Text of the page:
Dazed and confused? Not me. I’m just Lost in the Cheese Aisle.

Friday, August 30, 2013


Chocolate Anise Biscotti
Chocolate Anise Biscotti with Pine Nuts. [Click to embiggen.]

From back in the days of my Snot-Nositude, I recall with affection a certain biscuitlike affair with a pleasant eggy sweetness.  It was brittle and crunchy, a characteristic that made it an ideal snack for my baby brother, the Other Elisson, who would gnaw happily upon it while in the throes of teething.

This was zwieback, a German word for “twice-baked.”  That would make it four times better than anything that was half-baked.

I loved the rock-hard texture of those hunks of zwieback I would pilfer from my brother’s supply.  I loved their faint taste of spice... was that cinnamon?  Sure, it was baby food, but it was sophisticated baby food.

Eastern European Jews have been making a more grown-up version of this twice-baked treat for some centuries now: Mandelbrot.  Mandelbrot literally is “almond bread,” and the typical mandelbrot combines the brittle nature of zwieback with hint of marzipan-like richness.  Raisins, nuts, and cinnamon are common components.  Like zwieback, it’s prepared by forming a slab of dough, baking it, slicing the resulting loaf, and then baking the slices until dry and crisp.  She Who Must Be Obeyed makes a killer mandelbrot on those rare occasions when she permits herself to do a little baking.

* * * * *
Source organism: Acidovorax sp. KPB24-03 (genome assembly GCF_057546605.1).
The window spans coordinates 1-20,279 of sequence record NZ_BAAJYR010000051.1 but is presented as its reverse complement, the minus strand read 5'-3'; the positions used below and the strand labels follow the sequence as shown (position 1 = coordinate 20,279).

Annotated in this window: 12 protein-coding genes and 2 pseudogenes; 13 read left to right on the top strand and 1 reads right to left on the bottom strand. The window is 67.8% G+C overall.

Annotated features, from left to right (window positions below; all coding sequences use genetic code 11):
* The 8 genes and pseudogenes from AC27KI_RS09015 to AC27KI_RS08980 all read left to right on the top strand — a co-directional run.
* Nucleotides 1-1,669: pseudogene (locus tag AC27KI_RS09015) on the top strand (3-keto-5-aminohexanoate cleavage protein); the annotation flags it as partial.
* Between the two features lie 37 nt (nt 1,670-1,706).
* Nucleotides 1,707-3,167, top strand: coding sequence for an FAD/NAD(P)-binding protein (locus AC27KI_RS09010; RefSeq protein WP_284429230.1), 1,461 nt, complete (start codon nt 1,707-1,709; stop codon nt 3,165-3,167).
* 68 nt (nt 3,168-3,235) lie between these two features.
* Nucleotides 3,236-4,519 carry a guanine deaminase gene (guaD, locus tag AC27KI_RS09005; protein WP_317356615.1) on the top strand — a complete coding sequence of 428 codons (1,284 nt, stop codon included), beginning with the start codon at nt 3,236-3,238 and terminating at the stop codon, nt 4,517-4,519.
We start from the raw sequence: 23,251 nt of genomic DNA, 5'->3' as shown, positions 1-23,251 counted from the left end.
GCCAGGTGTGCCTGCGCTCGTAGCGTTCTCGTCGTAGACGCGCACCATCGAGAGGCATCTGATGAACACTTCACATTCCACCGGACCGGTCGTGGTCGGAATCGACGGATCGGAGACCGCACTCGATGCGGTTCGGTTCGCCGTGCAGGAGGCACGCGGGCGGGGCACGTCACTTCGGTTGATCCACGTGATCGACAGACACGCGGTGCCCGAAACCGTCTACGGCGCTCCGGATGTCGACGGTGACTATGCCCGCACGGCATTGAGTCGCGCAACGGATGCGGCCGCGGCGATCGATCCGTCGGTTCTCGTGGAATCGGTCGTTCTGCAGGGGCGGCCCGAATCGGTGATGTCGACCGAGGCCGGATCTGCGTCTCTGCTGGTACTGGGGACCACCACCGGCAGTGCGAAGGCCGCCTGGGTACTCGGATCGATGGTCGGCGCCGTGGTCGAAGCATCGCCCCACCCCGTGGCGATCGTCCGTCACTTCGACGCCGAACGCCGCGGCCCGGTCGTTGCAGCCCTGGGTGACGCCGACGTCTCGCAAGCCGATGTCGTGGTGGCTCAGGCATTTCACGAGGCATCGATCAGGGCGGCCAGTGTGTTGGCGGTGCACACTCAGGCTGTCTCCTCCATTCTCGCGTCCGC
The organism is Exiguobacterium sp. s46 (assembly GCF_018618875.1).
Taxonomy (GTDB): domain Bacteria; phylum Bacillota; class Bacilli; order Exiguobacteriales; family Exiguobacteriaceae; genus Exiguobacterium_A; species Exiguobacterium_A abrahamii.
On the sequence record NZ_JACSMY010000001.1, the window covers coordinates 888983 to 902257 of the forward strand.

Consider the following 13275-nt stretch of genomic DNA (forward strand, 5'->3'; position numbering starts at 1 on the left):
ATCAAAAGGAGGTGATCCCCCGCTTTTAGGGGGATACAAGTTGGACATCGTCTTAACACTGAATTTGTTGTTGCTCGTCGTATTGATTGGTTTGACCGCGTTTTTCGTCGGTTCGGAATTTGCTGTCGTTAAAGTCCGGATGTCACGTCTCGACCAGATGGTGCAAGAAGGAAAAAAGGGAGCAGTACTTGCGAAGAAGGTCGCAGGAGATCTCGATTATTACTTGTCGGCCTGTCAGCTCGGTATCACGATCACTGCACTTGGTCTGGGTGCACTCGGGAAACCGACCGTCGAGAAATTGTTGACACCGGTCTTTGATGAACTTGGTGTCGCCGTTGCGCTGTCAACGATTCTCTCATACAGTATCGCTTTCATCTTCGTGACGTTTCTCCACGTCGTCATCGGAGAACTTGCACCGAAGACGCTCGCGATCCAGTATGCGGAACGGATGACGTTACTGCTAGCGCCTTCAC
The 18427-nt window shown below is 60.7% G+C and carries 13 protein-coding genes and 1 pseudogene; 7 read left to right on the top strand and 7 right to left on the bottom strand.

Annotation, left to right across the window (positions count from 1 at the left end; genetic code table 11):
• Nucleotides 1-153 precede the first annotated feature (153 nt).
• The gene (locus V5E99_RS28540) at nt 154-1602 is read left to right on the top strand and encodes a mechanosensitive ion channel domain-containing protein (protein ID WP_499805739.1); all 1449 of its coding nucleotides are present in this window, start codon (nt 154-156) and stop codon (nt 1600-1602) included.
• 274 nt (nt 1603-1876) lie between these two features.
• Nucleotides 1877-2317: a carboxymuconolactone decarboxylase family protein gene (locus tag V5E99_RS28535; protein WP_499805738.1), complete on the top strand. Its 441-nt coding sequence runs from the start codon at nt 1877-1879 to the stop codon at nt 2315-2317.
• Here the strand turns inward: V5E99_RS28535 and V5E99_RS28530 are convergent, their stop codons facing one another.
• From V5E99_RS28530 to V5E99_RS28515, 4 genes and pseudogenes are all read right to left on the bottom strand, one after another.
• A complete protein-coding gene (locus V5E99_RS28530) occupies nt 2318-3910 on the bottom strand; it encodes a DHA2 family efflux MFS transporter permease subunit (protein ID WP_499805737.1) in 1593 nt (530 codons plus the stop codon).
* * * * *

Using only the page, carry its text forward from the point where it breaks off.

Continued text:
Biscotti are the Italian cousins of mandelbrot.  Like mandelbrot, biscotti often contain almonds or other nuts and are made using a similar double-baking technique.  Depending on their hardness rating on the Mohs scale, biscotti may be eaten by themselves or dunked into coffee or (in true Italian style) vin santo, a sweet Italian dessert wine.

Last week our friend Jackie made a batch of chocolate anise biscotti, and she later compounded her Evil Deed by passing the recipe along to the rest of us.  Of course I had to give them a try... and I jacked them up a tad by throwing in some toasted pignolia nuts.  The results are pictured above.

Tell you what: The baking technique may be like that of zwieback, but this stuff is not baby food, oh, no.  It is, decidedly, a Grown Up Dessert.

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